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Survey Shows Motorist Endangering Children's Lives

Upper Hutt drivers who take to the road without buckling in their junior passengers are putting their children at risk, says Joanne Kinnaird, Upper Hutt City Council’s Road Safety Co-ordinator.

A recent survey taken in the city showed that in just a one and a half hour period 66 children were seen in vehicles not buckled in to appropriate car seats and some not even in a seatbelt.

Another survey done later the same week showed that 69 children were not buckled in correctly.

"People are gambling with their children's lives. I cannot put it more strongly than that," Joanne says.

The results of the survey, which was undertaken at the exits of a large carpark in the city, make frightening and sober reading.

"There was one car that had a toddler in the front seat nursing a baby. If that car had to stop suddenly or be involved in a crash, there is no way an adult let alone a toddler could keep hold of that baby. The baby would have turned into a missile and would have go out through the front windscreen like a bullet.

"What will it take before people get the message about buckling their children?" Joanne asks.

She says other vehicles witnessed by those doing the survey were a van that had a number of children in it who were bouncing around inside but the parents were wearing their seatbelts. In another car the baby was in a capsule, but the mother was unbuckled.

To tackle this problem the LTSA has funded a Child Restraint Project that aims to encourage parents and caregivers to buckle in their children into appropriate carseats.

There are four essential parts to the project which runs through until Christmas - the survey which is done pre and post campaign, the campaign which consists of a series of advertisements in the Upper Hutt Leader; Police enforcement - where random checks of childcare centres and kindergartens are undertaken; and an information campaign - which has seen brochures and posters listing local suppliers of car seats, local car seat rental schemes and the correct way to fit them - distributed around the community.

Part of the information campaign has seen a number of local businesses support the child restraint project.

Upper Hutt company EDS have distributed around 1500 of the car seat brochures as part of the company's Global Volunteer Day.

"Around the world staff of EDS dedicate some time to their community. We were fortunate that a team from EDS in Lane St decided to get behind this very worthwhile project and support it by taking to the streets last week distributing the flyers to organisations as well as talk to people about buckling up their children.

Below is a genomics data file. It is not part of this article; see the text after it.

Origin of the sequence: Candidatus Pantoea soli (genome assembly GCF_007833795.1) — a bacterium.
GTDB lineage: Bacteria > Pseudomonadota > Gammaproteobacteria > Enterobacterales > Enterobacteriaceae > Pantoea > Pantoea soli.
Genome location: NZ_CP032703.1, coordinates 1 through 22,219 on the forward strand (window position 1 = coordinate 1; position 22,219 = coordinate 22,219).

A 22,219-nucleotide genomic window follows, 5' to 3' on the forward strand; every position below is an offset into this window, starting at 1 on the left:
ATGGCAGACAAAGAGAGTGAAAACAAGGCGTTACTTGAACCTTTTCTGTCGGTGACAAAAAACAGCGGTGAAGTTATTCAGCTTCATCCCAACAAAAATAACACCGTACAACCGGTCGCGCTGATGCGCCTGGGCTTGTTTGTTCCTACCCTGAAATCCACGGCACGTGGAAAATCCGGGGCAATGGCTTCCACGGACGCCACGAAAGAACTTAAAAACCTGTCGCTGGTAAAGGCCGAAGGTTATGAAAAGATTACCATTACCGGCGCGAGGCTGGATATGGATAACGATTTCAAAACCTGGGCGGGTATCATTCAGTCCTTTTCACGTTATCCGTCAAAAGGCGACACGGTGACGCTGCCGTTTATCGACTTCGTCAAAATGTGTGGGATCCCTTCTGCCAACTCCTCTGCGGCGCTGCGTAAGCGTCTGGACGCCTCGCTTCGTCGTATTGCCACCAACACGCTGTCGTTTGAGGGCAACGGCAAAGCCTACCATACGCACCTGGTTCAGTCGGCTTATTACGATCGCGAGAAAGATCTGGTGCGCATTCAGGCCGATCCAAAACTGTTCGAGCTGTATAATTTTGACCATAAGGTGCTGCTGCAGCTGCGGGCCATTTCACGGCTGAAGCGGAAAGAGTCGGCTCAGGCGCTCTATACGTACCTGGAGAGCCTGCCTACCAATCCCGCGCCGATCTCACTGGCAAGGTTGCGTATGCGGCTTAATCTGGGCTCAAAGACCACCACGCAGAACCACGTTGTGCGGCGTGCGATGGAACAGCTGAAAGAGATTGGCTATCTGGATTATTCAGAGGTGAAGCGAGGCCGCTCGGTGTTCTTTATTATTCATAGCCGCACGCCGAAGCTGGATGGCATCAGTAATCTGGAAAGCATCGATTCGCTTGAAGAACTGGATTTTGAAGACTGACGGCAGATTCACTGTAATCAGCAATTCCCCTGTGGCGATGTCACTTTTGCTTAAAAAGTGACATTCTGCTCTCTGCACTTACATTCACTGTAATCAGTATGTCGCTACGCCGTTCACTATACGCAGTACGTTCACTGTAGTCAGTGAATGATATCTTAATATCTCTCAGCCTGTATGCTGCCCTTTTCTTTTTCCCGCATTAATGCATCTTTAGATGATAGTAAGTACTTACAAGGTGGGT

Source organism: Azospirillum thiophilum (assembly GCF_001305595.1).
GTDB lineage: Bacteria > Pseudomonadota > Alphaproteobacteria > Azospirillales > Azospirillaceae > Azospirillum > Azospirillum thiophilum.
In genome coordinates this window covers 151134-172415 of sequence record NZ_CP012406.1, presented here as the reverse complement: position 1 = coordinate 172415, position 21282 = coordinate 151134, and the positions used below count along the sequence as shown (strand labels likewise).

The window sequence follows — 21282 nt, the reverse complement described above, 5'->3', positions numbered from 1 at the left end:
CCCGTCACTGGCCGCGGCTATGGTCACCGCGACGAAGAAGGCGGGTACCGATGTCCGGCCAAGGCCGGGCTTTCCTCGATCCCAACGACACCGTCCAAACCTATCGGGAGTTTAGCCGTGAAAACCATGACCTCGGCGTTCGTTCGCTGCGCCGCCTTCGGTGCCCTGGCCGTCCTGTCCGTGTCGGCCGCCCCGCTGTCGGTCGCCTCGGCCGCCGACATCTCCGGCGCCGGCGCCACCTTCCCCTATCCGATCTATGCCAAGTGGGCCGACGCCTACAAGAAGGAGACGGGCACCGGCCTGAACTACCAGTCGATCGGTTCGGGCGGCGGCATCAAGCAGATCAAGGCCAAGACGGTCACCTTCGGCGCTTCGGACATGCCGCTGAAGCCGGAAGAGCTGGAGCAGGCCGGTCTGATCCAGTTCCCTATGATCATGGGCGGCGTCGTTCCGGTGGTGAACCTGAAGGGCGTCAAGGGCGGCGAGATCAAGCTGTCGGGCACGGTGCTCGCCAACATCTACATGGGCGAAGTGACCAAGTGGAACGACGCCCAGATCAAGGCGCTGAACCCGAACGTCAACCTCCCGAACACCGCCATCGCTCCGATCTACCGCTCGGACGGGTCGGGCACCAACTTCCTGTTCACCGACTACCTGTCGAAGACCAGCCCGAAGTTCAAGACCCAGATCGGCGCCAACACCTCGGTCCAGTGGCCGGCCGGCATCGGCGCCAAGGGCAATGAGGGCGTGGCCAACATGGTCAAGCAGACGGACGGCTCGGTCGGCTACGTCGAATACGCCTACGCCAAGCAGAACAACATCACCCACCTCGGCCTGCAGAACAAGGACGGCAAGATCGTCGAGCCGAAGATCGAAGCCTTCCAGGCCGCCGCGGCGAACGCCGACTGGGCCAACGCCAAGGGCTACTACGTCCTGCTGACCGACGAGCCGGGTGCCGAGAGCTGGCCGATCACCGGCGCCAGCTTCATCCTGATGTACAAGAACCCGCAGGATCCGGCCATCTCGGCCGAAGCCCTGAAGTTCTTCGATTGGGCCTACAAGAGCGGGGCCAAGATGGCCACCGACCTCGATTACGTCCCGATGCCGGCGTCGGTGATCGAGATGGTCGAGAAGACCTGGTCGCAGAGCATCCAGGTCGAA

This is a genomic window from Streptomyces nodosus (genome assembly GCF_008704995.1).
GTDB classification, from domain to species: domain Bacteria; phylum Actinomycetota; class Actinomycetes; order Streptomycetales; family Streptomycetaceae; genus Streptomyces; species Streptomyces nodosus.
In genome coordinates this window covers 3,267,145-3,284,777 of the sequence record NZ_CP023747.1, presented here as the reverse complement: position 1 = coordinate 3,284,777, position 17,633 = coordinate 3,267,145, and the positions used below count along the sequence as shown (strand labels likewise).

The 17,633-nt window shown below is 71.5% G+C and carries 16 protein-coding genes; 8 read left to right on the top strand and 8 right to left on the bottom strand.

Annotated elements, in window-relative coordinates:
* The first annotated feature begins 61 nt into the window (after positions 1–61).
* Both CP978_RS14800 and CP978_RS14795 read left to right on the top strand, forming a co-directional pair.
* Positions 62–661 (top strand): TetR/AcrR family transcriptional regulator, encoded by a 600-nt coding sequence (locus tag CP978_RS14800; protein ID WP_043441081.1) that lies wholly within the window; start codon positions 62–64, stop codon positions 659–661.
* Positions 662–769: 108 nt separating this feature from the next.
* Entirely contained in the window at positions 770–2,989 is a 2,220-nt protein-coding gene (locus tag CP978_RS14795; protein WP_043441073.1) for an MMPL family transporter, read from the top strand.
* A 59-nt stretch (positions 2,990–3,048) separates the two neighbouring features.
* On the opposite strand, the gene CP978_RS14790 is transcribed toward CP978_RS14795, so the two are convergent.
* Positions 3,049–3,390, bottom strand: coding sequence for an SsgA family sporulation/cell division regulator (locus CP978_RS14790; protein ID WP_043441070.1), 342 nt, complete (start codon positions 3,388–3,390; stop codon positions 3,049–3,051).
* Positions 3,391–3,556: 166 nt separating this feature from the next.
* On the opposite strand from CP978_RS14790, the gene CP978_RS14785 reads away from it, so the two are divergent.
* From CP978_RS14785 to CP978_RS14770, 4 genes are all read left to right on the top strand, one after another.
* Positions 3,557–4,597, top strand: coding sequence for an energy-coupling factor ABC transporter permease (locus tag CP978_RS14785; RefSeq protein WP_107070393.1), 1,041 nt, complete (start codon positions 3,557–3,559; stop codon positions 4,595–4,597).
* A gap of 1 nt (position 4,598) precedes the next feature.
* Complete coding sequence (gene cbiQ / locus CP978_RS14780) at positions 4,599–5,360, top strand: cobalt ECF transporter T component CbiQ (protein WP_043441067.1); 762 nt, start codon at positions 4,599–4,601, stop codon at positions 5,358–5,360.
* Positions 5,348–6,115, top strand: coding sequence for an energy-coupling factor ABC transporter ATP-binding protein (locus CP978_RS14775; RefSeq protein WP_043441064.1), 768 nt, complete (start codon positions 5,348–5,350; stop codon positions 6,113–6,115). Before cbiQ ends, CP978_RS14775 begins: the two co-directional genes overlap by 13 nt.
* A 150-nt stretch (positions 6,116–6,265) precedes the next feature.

Another business, McDonald's Upper Hutt, is also behind the project and has given an undertaking to distribute 5000 flyers throughout their two outlets.

The flyers will be handed out to drive thru customers as well as those ordering Happy Meals until Christmas.

Owners Bronwyn and Murray Lord say their commitment to the project is part of the company's overall road safety strategy. "But closer to home, we support the campaign as a way of keeping Upper Hutt children safe. We need to see children strapped into their car seats when they are coming through our drive thru's. Drivers need to be responsible and ensure that their child passengers are safely contained in an appropriate car seat," Bronwyn says.

According to the law, drivers will be fined $150 for not ensuring their child passengers are strapped in.

All children under the age of five must be restrained in an approved child restraint when travelling in cars and vans.

"Wearing an adults seatbelt is not good enough and it can be dangerous to your child, because if an accident occurs the belt can slip either up or down and can cause an injury," Joanne says.

"Each driver has a responsibility to ensure that any child travelling in their car must be restrained in either a baby capsule, child car seat - the one with an harness you have to clip together - or a booster seat. It must also be suitable for the child's weight and age and be fitted correctly to both the car and the kid," Joanne says.

"There are no excuses. What with Plunket's car rental scheme, local retailers stocking car seats and WINZ (Work and Income New Zealand) who can help with the money side of things - there are no reasons why Upper Hutt children can't be put into car seats other than drivers being lazy and dicing with their children's welfare."

Joanne says the aim of the project is to educate the community so when the post survey of the same car park are performed in December it is hoped that non-compliance numbers are dramatically reduced.


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